The role of brain-derived neurotrophic factor (BDNF) Val66Met genetic polymorphism in bipolar disorder: a case-control study, comorbidities, and meta-analysis of 16,786 subjects.Bipolar Disord 2015; 17(1):27-38BD
The aim of this study was to evaluate the association of Val66Met brain-derived neurotrophic factor (BDNF) polymorphism with bipolar disorder in (i) a meta-analysis and (ii) a case-control study in a Mexican population. We also investigated the possible association of this polymorphism with clinical features.
We performed a keyword search of the PubMed and Web of Science databases. A total of 22 studies that have investigated the association of Val66Met (rs6265) with bipolar disorder were selected for inclusion and combined with random effects meta-analysis, using allelic, additive, dominant, and recessive models. Finally, the single nucleotide polymorphism (rs6265) Val66Met in the BDNF gene was genotyped and compared between 139 patients with bipolar disorder and 141 healthy volunteers in a Mexican population.
The pooled results from the meta-analysis (9,349 cases and 7,437 controls) did not show a significant association in any of the models. The same results were obtained in our case-control study when analyzing the distribution of the genotypic frequencies of the Val66Met polymorphism in patients with bipolar disorder. However, when we analyzed the association between rs6265 and lifetime history of suicidal behavior, we found an association between genotype Val-Val and suicide attempt (p = 0.02).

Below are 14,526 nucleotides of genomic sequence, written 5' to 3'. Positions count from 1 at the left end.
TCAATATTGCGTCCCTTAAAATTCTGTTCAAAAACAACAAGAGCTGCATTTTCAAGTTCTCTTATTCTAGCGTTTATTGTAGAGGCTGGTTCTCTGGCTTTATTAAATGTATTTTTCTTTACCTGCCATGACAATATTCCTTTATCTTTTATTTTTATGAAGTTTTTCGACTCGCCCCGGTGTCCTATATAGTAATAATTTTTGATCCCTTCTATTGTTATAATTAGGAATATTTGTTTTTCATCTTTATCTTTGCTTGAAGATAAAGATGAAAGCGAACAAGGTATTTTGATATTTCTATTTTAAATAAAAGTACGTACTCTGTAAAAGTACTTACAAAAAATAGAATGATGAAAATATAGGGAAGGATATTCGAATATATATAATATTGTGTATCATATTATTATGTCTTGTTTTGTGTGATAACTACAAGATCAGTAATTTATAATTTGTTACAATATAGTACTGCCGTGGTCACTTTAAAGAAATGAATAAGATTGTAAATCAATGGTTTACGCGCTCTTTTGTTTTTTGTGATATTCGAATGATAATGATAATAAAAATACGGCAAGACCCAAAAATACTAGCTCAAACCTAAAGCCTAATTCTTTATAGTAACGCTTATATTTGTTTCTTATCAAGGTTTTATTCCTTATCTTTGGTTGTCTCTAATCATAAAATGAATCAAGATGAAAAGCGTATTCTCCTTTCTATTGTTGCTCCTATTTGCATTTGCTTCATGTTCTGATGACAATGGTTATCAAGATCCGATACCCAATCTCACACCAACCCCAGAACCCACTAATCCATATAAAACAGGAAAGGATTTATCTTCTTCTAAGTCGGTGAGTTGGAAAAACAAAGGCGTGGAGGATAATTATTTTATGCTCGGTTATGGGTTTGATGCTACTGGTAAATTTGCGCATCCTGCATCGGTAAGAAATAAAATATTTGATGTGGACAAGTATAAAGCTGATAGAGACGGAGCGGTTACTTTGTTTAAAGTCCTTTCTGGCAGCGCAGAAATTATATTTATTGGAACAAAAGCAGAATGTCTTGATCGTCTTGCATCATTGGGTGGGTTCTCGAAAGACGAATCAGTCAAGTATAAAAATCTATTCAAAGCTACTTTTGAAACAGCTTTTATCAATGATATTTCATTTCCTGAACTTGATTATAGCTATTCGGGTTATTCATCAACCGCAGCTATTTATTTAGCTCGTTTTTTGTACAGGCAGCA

Although the present study has some limitations, the results indicate a lack of association between the Val66Met polymorphism and bipolar disorder. However, in our case-control study in a Mexican population, the Val66Met polymorphism was associated with suicidal behavior in patients with bipolar disorder. Nevertheless, it is important to consider potential interactions of the BDNF gene, the environment, and different inheritance patterns, when carrying out future genetic studies with larger samples.